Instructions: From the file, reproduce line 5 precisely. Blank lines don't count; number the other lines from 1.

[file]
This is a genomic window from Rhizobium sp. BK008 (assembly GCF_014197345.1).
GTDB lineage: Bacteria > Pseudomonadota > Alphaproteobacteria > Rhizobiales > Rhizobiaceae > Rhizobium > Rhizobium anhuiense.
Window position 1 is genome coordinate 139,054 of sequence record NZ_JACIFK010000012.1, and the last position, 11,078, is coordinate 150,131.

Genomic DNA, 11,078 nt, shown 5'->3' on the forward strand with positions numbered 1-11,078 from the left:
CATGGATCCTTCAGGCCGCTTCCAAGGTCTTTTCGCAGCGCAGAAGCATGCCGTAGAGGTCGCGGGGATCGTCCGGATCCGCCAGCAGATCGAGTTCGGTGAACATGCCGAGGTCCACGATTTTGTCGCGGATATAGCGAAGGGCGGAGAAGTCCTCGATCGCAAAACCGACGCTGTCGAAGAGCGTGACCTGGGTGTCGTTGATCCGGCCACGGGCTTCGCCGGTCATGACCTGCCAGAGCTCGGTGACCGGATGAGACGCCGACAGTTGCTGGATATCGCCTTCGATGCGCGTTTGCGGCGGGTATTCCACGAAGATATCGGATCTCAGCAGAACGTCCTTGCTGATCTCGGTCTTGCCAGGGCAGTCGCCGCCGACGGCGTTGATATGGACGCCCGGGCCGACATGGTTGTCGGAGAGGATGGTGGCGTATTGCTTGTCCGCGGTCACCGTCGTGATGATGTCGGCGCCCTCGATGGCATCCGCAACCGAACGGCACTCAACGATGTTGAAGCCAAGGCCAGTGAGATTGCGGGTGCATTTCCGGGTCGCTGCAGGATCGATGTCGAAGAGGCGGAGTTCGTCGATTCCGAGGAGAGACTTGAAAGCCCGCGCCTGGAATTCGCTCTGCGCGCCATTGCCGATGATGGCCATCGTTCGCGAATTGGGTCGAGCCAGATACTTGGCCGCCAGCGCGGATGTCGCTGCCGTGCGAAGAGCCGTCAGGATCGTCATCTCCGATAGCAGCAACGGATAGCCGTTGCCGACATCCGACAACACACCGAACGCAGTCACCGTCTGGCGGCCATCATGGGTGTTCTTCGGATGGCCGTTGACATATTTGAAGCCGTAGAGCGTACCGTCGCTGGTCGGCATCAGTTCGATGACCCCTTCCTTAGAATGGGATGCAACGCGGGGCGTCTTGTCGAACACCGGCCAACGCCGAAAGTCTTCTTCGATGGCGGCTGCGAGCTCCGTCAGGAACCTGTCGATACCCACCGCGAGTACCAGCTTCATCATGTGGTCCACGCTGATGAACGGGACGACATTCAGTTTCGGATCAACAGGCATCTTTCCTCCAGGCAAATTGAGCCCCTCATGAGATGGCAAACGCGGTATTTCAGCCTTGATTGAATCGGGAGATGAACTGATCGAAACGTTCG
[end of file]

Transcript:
CATGGATCCTTCAGGCCGCTTCCAAGGTCTTTTCGCAGCGCAGAAGCATGCCGTAGAGGTCGCGGGGATCGTCCGGATCCGCCAGCAGATCGAGTTCGGTGAACATGCCGAGGTCCACGATTTTGTCGCGGATATAGCGAAGGGCGGAGAAGTCCTCGATCGCAAAACCGACGCTGTCGAAGAGCGTGACCTGGGTGTCGTTGATCCGGCCACGGGCTTCGCCGGTCATGACCTGCCAGAGCTCGGTGACCGGATGAGACGCCGACAGTTGCTGGATATCGCCTTCGATGCGCGTTTGCGGCGGGTATTCCACGAAGATATCGGATCTCAGCAGAACGTCCTTGCTGATCTCGGTCTTGCCAGGGCAGTCGCCGCCGACGGCGTTGATATGGACGCCCGGGCCGACATGGTTGTCGGAGAGGATGGTGGCGTATTGCTTGTCCGCGGTCACCGTCGTGATGATGTCGGCGCCCTCGATGGCATCCGCAACCGAACGGCACTCAACGATGTTGAAGCCAAGGCCAGTGAGATTGCGGGTGCATTTCCGGGTCGCTGCAGGATCGATGTCGAAGAGGCGGAGTTCGTCGATTCCGAGGAGAGACTTGAAAGCCCGCGCCTGGAATTCGCTCTGCGCGCCATTGCCGATGATGGCCATCGTTCGCGAATTGGGTCGAGCCAGATACTTGGCCGCCAGCGCGGATGTCGCTGCCGTGCGAAGAGCCGTCAGGATCGTCATCTCCGATAGCAGCAACGGATAGCCGTTGCCGACATCCGACAACACACCGAACGCAGTCACCGTCTGGCGGCCATCATGGGTGTTCTTCGGATGGCCGTTGACATATTTGAAGCCGTAGAGCGTACCGTCGCTGGTCGGCATCAGTTCGATGACCCCTTCCTTAGAATGGGATGCAACGCGGGGCGTCTTGTCGAACACCGGCCAACGCCGAAAGTCTTCTTCGATGGCGGCTGCGAGCTCCGTCAGGAACCTGTCGATACCCACCGCGAGTACCAGCTTCATCATGTGGTCCACGCTGATGAACGGGACGACATTCAGTTTCGGATCAACAGGCATCTTTCCTCCAGGCAAATTGAGCCCCTCATGAGATGGCAAACGCGGTATTTCAGCCTTGATTGAATCGGGAGATGAACTGATCGAAACGTTCG